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Tags: donald trump | scotus | colorado | primary | ballot | 2024 election | jan. 6

Trump Asks Supreme Court to Keep Him on Colo. Ballot

By    |   Wednesday, 03 January 2024 06:25 PM EST

Former President Donald Trump has formally appealed to the U.S. Supreme Court over the Colorado Supreme Court ruling to remove him from that state's Republican presidential primary ballot.

"Democrats are obsessively violating the American voters' Constitutional right to vote for the candidate of their choice," Trump spokesman Steven Cheung said Wednesday in a statement to Newsmax. "This is an un-American, unconstitutional act of election interference which cannot stand. We urge a clear, summary rejection of the Colorado Supreme Court's wrongful ruling and the execution of a free and fair election this November."

Colorado's high court ruled last month that Trump was ineligible to appear on the state's GOP primary ballot, citing Section 3 of the 14th Amendment, which disqualifies from office those who engage in insurrection against the Constitution after taking an oath to support it. The court cited Trump's alleged involvement in the events of Jan. 6, 2021, but Trump has never been charged with insurrection and has denied any responsibility for the events that occurred that day.

The Colorado Republican Party appealed the ruling to the Supreme Court, and Trump was expected to soon follow. The ruling has been on hold pending appeal.

In the 34-page motion filed Wednesday, Trump attorneys Scott Gessler and Harmeet Dhillon wrote, "The Colorado Supreme Court has no authority to deny President Trump access to the ballot."

"By doing so, the Colorado Supreme Court has usurped Congressional authority and misinterpreted and misapplied the text of Section 3," the motion stated. "The questions presented in this Petition are of the utmost importance.

"President Trump is the leading candidate for the nomination for President of the United States of one of two major political parties. In 2020, President Trump received more than 74 million votes nationally, and more than 1.3 million votes in Colorado alone, to be re-elected as President of the United States.

"Thus, the Colorado Supreme Court decision would unconstitutionally disenfranchise millions of voters in Colorado and likely be used as a template to disenfranchise tens of millions of voters nationwide."

The motion noted Maine Secretary of State Shenna Bellows last week disqualifying Trump from that state's primary ballot, citing the same reason as Colorado's Supreme Court. Trump has appealed that decision in state court, but the Supreme Court's decision could impact the former president's status in that state.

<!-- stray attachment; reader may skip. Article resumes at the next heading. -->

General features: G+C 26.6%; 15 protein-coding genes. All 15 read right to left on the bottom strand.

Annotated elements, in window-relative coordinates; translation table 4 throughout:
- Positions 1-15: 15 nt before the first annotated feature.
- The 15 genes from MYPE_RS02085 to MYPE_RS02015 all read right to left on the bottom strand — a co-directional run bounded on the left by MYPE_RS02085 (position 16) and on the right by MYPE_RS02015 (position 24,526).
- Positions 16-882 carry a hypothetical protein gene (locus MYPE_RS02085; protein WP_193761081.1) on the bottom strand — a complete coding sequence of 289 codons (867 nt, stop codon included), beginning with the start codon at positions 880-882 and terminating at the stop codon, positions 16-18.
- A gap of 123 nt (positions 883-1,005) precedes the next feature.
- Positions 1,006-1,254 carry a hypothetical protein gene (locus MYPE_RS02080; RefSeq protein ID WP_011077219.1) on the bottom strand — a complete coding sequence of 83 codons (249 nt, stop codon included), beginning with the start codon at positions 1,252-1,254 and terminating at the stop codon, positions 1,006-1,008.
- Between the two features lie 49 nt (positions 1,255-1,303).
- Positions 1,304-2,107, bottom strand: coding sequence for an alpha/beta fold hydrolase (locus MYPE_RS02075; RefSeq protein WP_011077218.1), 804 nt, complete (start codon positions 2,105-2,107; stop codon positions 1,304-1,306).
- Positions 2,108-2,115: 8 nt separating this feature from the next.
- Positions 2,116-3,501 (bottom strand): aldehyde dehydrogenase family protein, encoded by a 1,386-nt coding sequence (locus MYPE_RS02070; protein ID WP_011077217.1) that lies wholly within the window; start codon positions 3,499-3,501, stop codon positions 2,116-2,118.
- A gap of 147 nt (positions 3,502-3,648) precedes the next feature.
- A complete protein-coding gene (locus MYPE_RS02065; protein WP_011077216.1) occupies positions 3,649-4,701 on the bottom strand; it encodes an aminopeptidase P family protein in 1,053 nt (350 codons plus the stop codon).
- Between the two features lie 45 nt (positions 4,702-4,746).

"Congress — not a state court — is the proper body to resolve questions concerning a presidential candidate's eligibility," the motions stated. "First, the Constitution provides a role for Congress in resolving disputed presidential elections. … The election of the President of the United States is a national matter, with national implications that arises solely under the federal Constitution and does not implicate the inherent or retained authority of the states."

The attorneys also argued that Section 3 does not apply to the office of the presidency. The section only mentions an "elector" to president or vice president, but not the office itself. The section was created to apply to those who served for the Confederacy during the Civil War.

The motion also asked the Supreme Court to strike down the ruling by Colorado's high court that Trump engaged in an insurrection because the events of Jan. 6 "were not ‘insurrection' as that term is used in Section 3."

Michael Katz

Michael Katz is a Newsmax reporter with more than 30 years of experience reporting and editing on news, culture, and politics.

© 2024 Newsmax. All rights reserved.


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Former President Donald Trump has formally appealed to the U.S. Supreme Court over the Colorado Supreme Court ruling to remove him from that state's Republican presidential primary ballot.
donald trump, scotus, colorado, primary, ballot, 2024 election, jan. 6
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2024-25-03
Wednesday, 03 January 2024 06:25 PM
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